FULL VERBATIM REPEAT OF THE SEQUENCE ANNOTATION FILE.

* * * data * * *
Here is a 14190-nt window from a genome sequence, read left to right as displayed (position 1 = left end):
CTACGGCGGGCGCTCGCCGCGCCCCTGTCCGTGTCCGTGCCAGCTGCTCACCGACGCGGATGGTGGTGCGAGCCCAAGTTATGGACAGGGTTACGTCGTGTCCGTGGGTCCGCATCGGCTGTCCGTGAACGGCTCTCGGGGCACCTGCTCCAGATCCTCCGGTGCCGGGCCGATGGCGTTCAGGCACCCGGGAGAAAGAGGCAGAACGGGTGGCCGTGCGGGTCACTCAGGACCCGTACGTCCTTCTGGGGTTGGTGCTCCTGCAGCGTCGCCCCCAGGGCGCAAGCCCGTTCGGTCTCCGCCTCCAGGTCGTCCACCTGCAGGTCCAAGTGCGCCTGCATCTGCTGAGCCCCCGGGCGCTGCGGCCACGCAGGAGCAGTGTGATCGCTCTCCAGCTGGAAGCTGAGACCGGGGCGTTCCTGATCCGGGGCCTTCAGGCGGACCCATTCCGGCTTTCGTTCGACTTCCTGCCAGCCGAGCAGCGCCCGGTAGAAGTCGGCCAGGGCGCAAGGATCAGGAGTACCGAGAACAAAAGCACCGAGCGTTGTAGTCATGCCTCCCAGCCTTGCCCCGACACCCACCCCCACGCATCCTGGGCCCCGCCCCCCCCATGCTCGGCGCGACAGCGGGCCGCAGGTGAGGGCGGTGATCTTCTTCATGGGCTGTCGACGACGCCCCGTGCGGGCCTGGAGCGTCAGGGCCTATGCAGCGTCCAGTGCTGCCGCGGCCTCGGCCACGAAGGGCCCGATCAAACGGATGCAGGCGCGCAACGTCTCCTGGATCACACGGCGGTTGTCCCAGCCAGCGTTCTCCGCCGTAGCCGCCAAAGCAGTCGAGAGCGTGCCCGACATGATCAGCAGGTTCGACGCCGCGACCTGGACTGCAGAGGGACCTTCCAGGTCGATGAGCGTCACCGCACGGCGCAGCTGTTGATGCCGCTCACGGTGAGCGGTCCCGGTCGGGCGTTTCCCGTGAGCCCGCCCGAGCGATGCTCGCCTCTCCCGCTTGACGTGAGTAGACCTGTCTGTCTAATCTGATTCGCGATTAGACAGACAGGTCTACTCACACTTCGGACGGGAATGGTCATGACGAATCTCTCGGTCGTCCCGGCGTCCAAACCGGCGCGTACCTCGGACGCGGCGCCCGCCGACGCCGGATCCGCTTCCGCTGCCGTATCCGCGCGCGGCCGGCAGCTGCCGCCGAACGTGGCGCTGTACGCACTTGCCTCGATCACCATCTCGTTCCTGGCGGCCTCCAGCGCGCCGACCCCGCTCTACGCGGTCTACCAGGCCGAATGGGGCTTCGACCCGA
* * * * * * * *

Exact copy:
Here is a 14190-nt window from a genome sequence, read left to right as displayed (position 1 = left end):
CTACGGCGGGCGCTCGCCGCGCCCCTGTCCGTGTCCGTGCCAGCTGCTCACCGACGCGGATGGTGGTGCGAGCCCAAGTTATGGACAGGGTTACGTCGTGTCCGTGGGTCCGCATCGGCTGTCCGTGAACGGCTCTCGGGGCACCTGCTCCAGATCCTCCGGTGCCGGGCCGATGGCGTTCAGGCACCCGGGAGAAAGAGGCAGAACGGGTGGCCGTGCGGGTCACTCAGGACCCGTACGTCCTTCTGGGGTTGGTGCTCCTGCAGCGTCGCCCCCAGGGCGCAAGCCCGTTCGGTCTCCGCCTCCAGGTCGTCCACCTGCAGGTCCAAGTGCGCCTGCATCTGCTGAGCCCCCGGGCGCTGCGGCCACGCAGGAGCAGTGTGATCGCTCTCCAGCTGGAAGCTGAGACCGGGGCGTTCCTGATCCGGGGCCTTCAGGCGGACCCATTCCGGCTTTCGTTCGACTTCCTGCCAGCCGAGCAGCGCCCGGTAGAAGTCGGCCAGGGCGCAAGGATCAGGAGTACCGAGAACAAAAGCACCGAGCGTTGTAGTCATGCCTCCCAGCCTTGCCCCGACACCCACCCCCACGCATCCTGGGCCCCGCCCCCCCCATGCTCGGCGCGACAGCGGGCCGCAGGTGAGGGCGGTGATCTTCTTCATGGGCTGTCGACGACGCCCCGTGCGGGCCTGGAGCGTCAGGGCCTATGCAGCGTCCAGTGCTGCCGCGGCCTCGGCCACGAAGGGCCCGATCAAACGGATGCAGGCGCGCAACGTCTCCTGGATCACACGGCGGTTGTCCCAGCCAGCGTTCTCCGCCGTAGCCGCCAAAGCAGTCGAGAGCGTGCCCGACATGATCAGCAGGTTCGACGCCGCGACCTGGACTGCAGAGGGACCTTCCAGGTCGATGAGCGTCACCGCACGGCGCAGCTGTTGATGCCGCTCACGGTGAGCGGTCCCGGTCGGGCGTTTCCCGTGAGCCCGCCCGAGCGATGCTCGCCTCTCCCGCTTGACGTGAGTAGACCTGTCTGTCTAATCTGATTCGCGATTAGACAGACAGGTCTACTCACACTTCGGACGGGAATGGTCATGACGAATCTCTCGGTCGTCCCGGCGTCCAAACCGGCGCGTACCTCGGACGCGGCGCCCGCCGACGCCGGATCCGCTTCCGCTGCCGTATCCGCGCGCGGCCGGCAGCTGCCGCCGAACGTGGCGCTGTACGCACTTGCCTCGATCACCATCTCGTTCCTGGCGGCCTCCAGCGCGCCGACCCCGCTCTACGCGGTCTACCAGGCCGAATGGGGCTTCGACCCGA